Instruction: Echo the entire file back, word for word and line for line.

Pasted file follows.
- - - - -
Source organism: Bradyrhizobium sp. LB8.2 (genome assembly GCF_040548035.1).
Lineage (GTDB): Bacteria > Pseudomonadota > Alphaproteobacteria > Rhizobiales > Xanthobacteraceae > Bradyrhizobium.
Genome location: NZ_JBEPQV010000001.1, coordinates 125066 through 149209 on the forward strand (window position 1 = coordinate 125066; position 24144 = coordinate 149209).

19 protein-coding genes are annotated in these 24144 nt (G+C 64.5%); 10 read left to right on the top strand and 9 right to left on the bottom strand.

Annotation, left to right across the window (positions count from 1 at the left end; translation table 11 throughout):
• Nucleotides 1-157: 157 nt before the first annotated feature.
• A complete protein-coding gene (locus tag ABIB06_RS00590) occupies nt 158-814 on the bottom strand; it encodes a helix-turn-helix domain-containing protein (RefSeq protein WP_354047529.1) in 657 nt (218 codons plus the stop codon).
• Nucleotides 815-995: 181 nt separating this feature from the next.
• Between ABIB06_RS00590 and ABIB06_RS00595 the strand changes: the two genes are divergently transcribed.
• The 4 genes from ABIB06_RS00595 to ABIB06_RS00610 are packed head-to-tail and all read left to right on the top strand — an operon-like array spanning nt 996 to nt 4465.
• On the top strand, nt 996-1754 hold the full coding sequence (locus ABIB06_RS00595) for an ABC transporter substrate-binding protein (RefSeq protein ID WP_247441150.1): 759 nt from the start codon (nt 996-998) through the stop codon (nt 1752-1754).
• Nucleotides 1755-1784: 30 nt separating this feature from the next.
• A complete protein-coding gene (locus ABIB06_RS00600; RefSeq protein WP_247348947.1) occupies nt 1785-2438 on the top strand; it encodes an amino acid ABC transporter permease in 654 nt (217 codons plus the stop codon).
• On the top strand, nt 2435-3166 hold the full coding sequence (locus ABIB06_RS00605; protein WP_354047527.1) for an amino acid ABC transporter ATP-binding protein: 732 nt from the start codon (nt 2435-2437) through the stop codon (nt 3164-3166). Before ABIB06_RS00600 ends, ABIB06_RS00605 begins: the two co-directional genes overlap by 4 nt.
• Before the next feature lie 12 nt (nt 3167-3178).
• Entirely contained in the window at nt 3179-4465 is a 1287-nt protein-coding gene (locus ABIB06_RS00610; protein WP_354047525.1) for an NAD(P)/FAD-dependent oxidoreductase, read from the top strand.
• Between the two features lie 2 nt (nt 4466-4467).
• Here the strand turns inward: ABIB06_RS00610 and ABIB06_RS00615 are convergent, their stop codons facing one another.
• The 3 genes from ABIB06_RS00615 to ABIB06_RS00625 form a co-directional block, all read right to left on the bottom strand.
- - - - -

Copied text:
Source organism: Bradyrhizobium sp. LB8.2 (genome assembly GCF_040548035.1).
Lineage (GTDB): Bacteria > Pseudomonadota > Alphaproteobacteria > Rhizobiales > Xanthobacteraceae > Bradyrhizobium.
Genome location: NZ_JBEPQV010000001.1, coordinates 125066 through 149209 on the forward strand (window position 1 = coordinate 125066; position 24144 = coordinate 149209).

19 protein-coding genes are annotated in these 24144 nt (G+C 64.5%); 10 read left to right on the top strand and 9 right to left on the bottom strand.

Annotation, left to right across the window (positions count from 1 at the left end; translation table 11 throughout):
• Nucleotides 1-157: 157 nt before the first annotated feature.
• A complete protein-coding gene (locus tag ABIB06_RS00590) occupies nt 158-814 on the bottom strand; it encodes a helix-turn-helix domain-containing protein (RefSeq protein WP_354047529.1) in 657 nt (218 codons plus the stop codon).
• Nucleotides 815-995: 181 nt separating this feature from the next.
• Between ABIB06_RS00590 and ABIB06_RS00595 the strand changes: the two genes are divergently transcribed.
• The 4 genes from ABIB06_RS00595 to ABIB06_RS00610 are packed head-to-tail and all read left to right on the top strand — an operon-like array spanning nt 996 to nt 4465.
• On the top strand, nt 996-1754 hold the full coding sequence (locus ABIB06_RS00595) for an ABC transporter substrate-binding protein (RefSeq protein ID WP_247441150.1): 759 nt from the start codon (nt 996-998) through the stop codon (nt 1752-1754).
• Nucleotides 1755-1784: 30 nt separating this feature from the next.
• A complete protein-coding gene (locus ABIB06_RS00600; RefSeq protein WP_247348947.1) occupies nt 1785-2438 on the top strand; it encodes an amino acid ABC transporter permease in 654 nt (217 codons plus the stop codon).
• On the top strand, nt 2435-3166 hold the full coding sequence (locus ABIB06_RS00605; protein WP_354047527.1) for an amino acid ABC transporter ATP-binding protein: 732 nt from the start codon (nt 2435-2437) through the stop codon (nt 3164-3166). Before ABIB06_RS00600 ends, ABIB06_RS00605 begins: the two co-directional genes overlap by 4 nt.
• Before the next feature lie 12 nt (nt 3167-3178).
• Entirely contained in the window at nt 3179-4465 is a 1287-nt protein-coding gene (locus ABIB06_RS00610; protein WP_354047525.1) for an NAD(P)/FAD-dependent oxidoreductase, read from the top strand.
• Between the two features lie 2 nt (nt 4466-4467).
• Here the strand turns inward: ABIB06_RS00610 and ABIB06_RS00615 are convergent, their stop codons facing one another.
• The 3 genes from ABIB06_RS00615 to ABIB06_RS00625 form a co-directional block, all read right to left on the bottom strand.